Young People's Chorus of New York City, Francisco J. Núñez, Founder/Artistic Director
Francisco J. Núñez

Biography (Updated March 24, 2014)


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Francisco J. Núñez, the recipient of a MacArthur "genius" Fellowship presented to individuals for their "exceptional originality in and dedication to their creative pursuits," is a composer, conductor, visionary, leading figure in music education, and the artistic director of the Young People's Chorus of New York City (YPC). Mr. Núñez founded YPC in 1988 to provide children of all ethnic, religious, and economic backgrounds with a safe haven for personal and artistic growth, and in 2011 YPC was presented with the nation's highest honor for youth programs, a National Arts and Humanities Youth Program Award, by First Lady Michelle Obama at the White House.

Mr. Núñez also leads University Glee Club of New York City, its fifth conductor since the all-men's choir was established in 1894, and was the director of choral activities at New York University from 2003 to 2010. He is sought after nationwide as a guest conductor by professional orchestras and choirs, and as a master teacher and advisor for choral workshops, demonstrations, and festivals.

As a composer, Mr. Núñez won early acclaim for seamlessly fusing a wide gamut of cultures and musical idioms, writing his first choral work, Misa Pequeña, at age 15. Today, he composes countless compositions and arrangements in all musical formats and styles, from classical to pop, for choirs, orchestras, and solo instruments, all of which are published by Boosey & Hawkes. The Coca-Cola Company named him music director of its 125th anniversary year and commissioned him to write a new arrangement of Coca-Cola's "Buy the World a Coke" advertising jingle. One of his newest compositions, Es Tu Tiempo, was commissioned by the Los Angeles Master Chorale for its 50th anniversary season.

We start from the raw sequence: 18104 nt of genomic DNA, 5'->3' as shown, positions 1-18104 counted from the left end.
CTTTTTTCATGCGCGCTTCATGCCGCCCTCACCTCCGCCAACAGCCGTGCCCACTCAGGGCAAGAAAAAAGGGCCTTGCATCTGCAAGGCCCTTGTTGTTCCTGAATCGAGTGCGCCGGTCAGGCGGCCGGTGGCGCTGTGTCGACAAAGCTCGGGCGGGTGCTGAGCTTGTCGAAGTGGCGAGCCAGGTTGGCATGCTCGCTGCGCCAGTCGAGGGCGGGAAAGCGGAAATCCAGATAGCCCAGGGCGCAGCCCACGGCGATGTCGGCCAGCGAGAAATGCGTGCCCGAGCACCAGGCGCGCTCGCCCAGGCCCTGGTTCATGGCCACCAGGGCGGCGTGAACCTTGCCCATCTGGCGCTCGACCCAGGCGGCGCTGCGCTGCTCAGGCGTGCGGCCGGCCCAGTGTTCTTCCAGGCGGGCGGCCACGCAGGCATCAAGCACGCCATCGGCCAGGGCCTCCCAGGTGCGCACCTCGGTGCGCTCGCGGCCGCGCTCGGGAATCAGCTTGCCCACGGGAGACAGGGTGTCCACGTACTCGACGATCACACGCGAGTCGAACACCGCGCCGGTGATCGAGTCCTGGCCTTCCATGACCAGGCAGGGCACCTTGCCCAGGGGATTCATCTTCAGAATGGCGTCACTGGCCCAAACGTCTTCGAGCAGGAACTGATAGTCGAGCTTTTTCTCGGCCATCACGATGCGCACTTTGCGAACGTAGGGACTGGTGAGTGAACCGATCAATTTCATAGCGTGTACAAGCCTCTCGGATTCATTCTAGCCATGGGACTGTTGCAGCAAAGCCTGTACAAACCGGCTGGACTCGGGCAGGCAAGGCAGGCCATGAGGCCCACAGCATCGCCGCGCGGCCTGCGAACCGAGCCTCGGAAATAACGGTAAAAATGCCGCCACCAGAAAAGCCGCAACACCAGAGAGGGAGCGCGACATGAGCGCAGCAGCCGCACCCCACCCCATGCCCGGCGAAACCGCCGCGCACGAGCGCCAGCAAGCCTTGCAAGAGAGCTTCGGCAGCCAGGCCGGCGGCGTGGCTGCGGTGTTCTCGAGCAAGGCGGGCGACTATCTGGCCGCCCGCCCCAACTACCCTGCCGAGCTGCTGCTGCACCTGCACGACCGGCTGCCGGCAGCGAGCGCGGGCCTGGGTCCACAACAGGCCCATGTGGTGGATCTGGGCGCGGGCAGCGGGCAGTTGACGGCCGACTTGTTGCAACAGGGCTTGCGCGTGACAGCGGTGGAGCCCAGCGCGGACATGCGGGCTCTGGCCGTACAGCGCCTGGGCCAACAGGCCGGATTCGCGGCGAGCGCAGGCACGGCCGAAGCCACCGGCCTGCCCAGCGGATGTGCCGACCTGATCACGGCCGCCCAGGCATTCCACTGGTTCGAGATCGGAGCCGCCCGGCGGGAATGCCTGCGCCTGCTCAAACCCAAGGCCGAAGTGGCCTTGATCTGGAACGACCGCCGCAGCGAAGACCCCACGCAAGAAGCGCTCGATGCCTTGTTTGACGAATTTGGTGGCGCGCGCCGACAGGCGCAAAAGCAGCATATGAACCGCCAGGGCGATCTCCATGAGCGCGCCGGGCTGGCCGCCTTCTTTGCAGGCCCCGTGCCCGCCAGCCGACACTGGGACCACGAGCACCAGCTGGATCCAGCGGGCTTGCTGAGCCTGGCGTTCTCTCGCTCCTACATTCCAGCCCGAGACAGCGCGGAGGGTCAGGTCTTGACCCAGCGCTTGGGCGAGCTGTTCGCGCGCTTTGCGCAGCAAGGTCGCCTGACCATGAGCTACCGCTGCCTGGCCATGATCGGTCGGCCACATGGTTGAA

In 2001, with his creation of his Transient Glory commissioning series of concerts, recordings, symposia, and publications, Mr. Núñez has greatly expanded and invigorated the repertoire of choral music for young people with dozens of works by today's most distinguished composers, many of whom had never before written for young voices. In a unique collaboration with Chester Novello and G Schirmer, the Transient Glory compositions are being published by Boosey & Hawkes, where Mr. Núñez is an editor, so that other choruses worldwide can have access to this challenging music. In 2009 he extended Transient Glory to Radio Radiance, a radio, digital media and internet program, presented in association with public radio, to develop new audiences for cutting-edge choral music through national broadcasts, along with a grassroots effort in collaboration with youth choruses in cities both on and off the U.S. mainland. Between the two series, almost 80 compositions have been commissioned to date.

Continuing his long history of bringing children of all kinds together to lead fuller and more productive lives, Mr. Núñez is collaborating with the Dominican Republic to create a national children's choral movement to unite the country's children and elevate the level of artistic excellence in the country's choral music community.